Complicity in Oppression: Do the Media Aid Israel?

The BBC’s former Middle East correspondent, Tim Llewellyn, joins Greg Philo, Research Director of the Glasgow Media Group, and Abdel Bari Atwan, Editor of the London-based al-Quds al-Arabi newspaper, to discuss the mainstream media’s coverage of Palestine and Israel.

Do newspaper and television reporting favour one narrative over the other? How does this influence public perception and is real damage done to the Palestinians’ hopes for justice? What pressure do journalists come under from their news organisations when trying to report the facts from the Occupied Territories?

Tim Llewellyn was the BBC’s Middle East correspondent for 10 years and speaks with an insider’s knowledge of the tension between reporters on the ground and their more cautious management teams in London.

Abdel Bari Atwan was born in Gaza, Palestine but has lived in London since 1979. He has been the editor of London-based al-Quds al-Arabi, an independent, pan-Arab daily newspaper since 1989. He is the author of The Secret History of al-Qa’ida, and A Country of Words, his memoir.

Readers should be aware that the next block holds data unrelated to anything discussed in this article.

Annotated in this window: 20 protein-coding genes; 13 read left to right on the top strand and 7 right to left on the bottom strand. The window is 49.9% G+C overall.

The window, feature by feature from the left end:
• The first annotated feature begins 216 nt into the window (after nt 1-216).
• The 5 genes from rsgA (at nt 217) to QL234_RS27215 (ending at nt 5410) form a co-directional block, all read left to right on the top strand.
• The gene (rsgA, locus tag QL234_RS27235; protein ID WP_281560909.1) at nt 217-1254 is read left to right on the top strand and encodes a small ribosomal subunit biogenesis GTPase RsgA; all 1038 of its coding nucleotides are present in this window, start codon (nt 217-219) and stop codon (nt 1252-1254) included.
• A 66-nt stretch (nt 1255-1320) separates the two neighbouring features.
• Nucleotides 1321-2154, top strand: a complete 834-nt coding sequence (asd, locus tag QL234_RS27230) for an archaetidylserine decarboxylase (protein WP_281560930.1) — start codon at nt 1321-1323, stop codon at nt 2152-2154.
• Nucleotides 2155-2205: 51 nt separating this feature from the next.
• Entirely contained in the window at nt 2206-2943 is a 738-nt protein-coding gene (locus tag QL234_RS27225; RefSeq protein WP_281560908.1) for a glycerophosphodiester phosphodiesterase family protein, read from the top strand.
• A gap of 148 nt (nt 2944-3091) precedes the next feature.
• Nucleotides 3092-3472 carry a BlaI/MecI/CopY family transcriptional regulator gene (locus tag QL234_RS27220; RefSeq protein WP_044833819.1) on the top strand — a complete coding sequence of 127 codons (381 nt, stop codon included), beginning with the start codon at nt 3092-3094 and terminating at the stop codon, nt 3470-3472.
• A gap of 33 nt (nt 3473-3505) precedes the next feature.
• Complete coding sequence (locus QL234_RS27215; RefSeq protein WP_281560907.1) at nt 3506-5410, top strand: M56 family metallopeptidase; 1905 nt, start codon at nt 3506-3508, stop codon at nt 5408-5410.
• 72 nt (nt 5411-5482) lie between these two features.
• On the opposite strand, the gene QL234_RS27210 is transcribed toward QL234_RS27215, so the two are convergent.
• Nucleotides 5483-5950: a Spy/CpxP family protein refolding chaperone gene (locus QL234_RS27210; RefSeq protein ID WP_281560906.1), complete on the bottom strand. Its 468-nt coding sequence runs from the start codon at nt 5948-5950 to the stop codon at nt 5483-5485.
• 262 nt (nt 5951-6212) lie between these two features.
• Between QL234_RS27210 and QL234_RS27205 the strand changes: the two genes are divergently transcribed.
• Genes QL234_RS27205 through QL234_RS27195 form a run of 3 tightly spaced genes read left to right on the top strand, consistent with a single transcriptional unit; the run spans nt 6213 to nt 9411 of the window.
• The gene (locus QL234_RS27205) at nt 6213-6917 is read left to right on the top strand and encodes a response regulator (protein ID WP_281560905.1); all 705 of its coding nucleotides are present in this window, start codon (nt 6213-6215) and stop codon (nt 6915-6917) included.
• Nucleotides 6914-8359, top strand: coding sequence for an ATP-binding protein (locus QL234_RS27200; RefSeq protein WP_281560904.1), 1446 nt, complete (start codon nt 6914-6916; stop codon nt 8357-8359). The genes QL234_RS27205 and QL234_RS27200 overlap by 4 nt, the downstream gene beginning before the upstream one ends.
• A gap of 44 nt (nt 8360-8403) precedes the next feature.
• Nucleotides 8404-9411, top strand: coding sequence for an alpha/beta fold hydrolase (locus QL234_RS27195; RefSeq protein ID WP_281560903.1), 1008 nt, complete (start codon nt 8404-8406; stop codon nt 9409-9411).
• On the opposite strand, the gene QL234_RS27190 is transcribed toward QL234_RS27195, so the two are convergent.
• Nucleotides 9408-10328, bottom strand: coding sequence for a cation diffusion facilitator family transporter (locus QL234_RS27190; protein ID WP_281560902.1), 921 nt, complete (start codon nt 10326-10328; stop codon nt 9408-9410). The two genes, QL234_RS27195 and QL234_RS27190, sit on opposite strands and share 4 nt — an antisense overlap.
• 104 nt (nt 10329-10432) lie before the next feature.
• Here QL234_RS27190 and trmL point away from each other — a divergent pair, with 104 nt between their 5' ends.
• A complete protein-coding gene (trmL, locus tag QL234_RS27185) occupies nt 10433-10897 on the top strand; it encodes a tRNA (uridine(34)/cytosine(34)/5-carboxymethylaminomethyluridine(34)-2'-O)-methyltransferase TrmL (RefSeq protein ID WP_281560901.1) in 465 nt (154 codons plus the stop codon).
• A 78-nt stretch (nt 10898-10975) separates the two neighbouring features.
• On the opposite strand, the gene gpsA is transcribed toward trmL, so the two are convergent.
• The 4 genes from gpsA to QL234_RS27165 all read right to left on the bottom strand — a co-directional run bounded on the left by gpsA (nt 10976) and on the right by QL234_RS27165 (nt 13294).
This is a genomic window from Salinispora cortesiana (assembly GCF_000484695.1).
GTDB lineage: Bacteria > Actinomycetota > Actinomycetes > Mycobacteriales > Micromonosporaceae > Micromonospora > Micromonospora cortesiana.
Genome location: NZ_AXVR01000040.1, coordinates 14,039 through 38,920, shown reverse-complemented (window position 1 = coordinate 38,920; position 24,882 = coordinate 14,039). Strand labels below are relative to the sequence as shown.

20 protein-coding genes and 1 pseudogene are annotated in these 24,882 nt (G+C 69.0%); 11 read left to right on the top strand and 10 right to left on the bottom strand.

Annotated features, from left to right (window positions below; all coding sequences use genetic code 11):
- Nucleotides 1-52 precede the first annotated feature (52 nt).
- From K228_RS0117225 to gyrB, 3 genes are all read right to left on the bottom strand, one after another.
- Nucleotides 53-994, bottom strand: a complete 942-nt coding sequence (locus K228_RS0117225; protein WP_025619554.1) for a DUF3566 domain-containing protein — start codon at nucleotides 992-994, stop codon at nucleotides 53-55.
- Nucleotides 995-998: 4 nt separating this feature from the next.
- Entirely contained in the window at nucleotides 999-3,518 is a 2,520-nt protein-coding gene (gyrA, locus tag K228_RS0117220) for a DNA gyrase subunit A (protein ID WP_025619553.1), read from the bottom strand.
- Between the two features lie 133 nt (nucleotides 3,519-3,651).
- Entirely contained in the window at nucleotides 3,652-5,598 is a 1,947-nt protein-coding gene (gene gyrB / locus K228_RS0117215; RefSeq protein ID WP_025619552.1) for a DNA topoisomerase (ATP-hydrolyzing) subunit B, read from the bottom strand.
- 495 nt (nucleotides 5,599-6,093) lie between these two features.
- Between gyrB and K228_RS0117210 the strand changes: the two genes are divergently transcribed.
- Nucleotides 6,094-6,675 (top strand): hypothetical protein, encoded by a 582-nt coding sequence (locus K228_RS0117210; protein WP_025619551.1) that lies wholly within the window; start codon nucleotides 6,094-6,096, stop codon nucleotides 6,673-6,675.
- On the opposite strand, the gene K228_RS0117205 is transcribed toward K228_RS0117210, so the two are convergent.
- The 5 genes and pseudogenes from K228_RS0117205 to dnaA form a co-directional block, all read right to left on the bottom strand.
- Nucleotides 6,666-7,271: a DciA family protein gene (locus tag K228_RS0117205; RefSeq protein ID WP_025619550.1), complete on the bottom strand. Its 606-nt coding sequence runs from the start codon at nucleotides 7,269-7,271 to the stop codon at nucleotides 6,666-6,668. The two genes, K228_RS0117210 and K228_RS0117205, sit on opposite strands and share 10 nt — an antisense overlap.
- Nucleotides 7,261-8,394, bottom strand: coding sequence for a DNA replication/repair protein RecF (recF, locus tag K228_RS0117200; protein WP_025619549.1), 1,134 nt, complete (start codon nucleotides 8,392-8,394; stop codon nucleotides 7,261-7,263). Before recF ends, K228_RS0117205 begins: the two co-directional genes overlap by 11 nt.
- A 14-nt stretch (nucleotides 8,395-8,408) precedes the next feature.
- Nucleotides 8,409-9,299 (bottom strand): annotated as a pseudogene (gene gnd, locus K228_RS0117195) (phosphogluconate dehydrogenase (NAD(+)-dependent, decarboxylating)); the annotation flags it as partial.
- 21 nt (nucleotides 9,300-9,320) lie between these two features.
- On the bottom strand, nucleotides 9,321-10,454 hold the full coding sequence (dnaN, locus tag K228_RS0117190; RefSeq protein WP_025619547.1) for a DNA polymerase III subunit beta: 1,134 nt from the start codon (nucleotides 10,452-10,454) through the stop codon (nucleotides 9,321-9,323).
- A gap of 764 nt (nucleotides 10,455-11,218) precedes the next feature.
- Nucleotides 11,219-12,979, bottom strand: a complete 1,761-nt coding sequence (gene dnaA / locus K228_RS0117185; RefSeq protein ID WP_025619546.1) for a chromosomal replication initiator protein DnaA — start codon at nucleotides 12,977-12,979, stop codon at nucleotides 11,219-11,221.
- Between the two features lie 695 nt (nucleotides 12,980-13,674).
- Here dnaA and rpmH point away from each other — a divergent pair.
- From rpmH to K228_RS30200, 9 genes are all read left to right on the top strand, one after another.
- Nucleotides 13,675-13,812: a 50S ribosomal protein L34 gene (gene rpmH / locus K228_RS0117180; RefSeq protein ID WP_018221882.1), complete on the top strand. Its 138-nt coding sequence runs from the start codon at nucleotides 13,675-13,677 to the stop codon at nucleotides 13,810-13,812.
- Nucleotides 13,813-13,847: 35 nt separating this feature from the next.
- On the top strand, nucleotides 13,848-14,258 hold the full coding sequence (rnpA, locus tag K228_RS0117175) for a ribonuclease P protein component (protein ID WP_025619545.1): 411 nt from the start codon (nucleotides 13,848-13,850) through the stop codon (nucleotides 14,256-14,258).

Greg Philo is the co-author of Bad News from Israel (2004) and More Bad News from Israel (May 2011). Both books contain meticulous research from the Glasgow Media Group revealing how the language, tone and agenda of news reports result in a dangerously misleading view of the Occupation amongst the general public. Greg will be signing copies of More Bad News from Israel, which will be on sale, after the meeting.

Chair: Victoria Brittain, author and former Guardian journalist
Date: Monday 23 May, 2011
Time: 7pm – 9.30pm
Venue: Amnesty International, Human Rights Action Centre, New Inn Yard, London EC2A 3EA

To facilitate a prompt start, final admission to this event will be at 7pm. Latecomers will not be admitted after this time. If you can no longer attend, please email events@memonitor.org.ukThis e-mail address is being protected from spambots. You need JavaScript enabled to view it to let us know, so we can reallocate your seat.

(www.middleeastmonitor.org.uk / 11.05.2011)

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